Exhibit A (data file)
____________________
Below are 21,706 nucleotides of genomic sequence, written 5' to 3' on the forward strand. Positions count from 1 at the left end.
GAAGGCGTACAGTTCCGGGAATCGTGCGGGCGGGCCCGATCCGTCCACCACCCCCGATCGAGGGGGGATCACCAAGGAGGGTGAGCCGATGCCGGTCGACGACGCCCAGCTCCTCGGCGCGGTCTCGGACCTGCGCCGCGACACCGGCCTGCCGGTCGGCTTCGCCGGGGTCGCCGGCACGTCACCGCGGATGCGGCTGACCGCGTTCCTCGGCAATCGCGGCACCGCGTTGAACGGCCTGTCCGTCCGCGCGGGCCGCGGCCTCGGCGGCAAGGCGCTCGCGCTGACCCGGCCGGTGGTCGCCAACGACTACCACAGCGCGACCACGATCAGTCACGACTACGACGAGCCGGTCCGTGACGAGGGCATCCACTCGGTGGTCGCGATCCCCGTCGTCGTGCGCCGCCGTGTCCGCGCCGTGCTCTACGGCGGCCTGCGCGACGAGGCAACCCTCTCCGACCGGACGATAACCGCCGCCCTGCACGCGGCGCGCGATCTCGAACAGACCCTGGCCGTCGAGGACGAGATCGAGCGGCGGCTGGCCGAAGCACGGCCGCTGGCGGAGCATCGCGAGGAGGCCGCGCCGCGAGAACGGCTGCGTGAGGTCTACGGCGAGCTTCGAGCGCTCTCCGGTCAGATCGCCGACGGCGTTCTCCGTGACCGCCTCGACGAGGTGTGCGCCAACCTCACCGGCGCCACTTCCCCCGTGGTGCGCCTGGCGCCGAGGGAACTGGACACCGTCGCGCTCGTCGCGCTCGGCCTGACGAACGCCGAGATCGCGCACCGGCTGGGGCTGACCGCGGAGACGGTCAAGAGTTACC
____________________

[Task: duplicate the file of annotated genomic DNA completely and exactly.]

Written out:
Below are 21,706 nucleotides of genomic sequence, written 5' to 3' on the forward strand. Positions count from 1 at the left end.
GAAGGCGTACAGTTCCGGGAATCGTGCGGGCGGGCCCGATCCGTCCACCACCCCCGATCGAGGGGGGATCACCAAGGAGGGTGAGCCGATGCCGGTCGACGACGCCCAGCTCCTCGGCGCGGTCTCGGACCTGCGCCGCGACACCGGCCTGCCGGTCGGCTTCGCCGGGGTCGCCGGCACGTCACCGCGGATGCGGCTGACCGCGTTCCTCGGCAATCGCGGCACCGCGTTGAACGGCCTGTCCGTCCGCGCGGGCCGCGGCCTCGGCGGCAAGGCGCTCGCGCTGACCCGGCCGGTGGTCGCCAACGACTACCACAGCGCGACCACGATCAGTCACGACTACGACGAGCCGGTCCGTGACGAGGGCATCCACTCGGTGGTCGCGATCCCCGTCGTCGTGCGCCGCCGTGTCCGCGCCGTGCTCTACGGCGGCCTGCGCGACGAGGCAACCCTCTCCGACCGGACGATAACCGCCGCCCTGCACGCGGCGCGCGATCTCGAACAGACCCTGGCCGTCGAGGACGAGATCGAGCGGCGGCTGGCCGAAGCACGGCCGCTGGCGGAGCATCGCGAGGAGGCCGCGCCGCGAGAACGGCTGCGTGAGGTCTACGGCGAGCTTCGAGCGCTCTCCGGTCAGATCGCCGACGGCGTTCTCCGTGACCGCCTCGACGAGGTGTGCGCCAACCTCACCGGCGCCACTTCCCCCGTGGTGCGCCTGGCGCCGAGGGAACTGGACACCGTCGCGCTCGTCGCGCTCGGCCTGACGAACGCCGAGATCGCGCACCGGCTGGGGCTGACCGCGGAGACGGTCAAGAGTTACC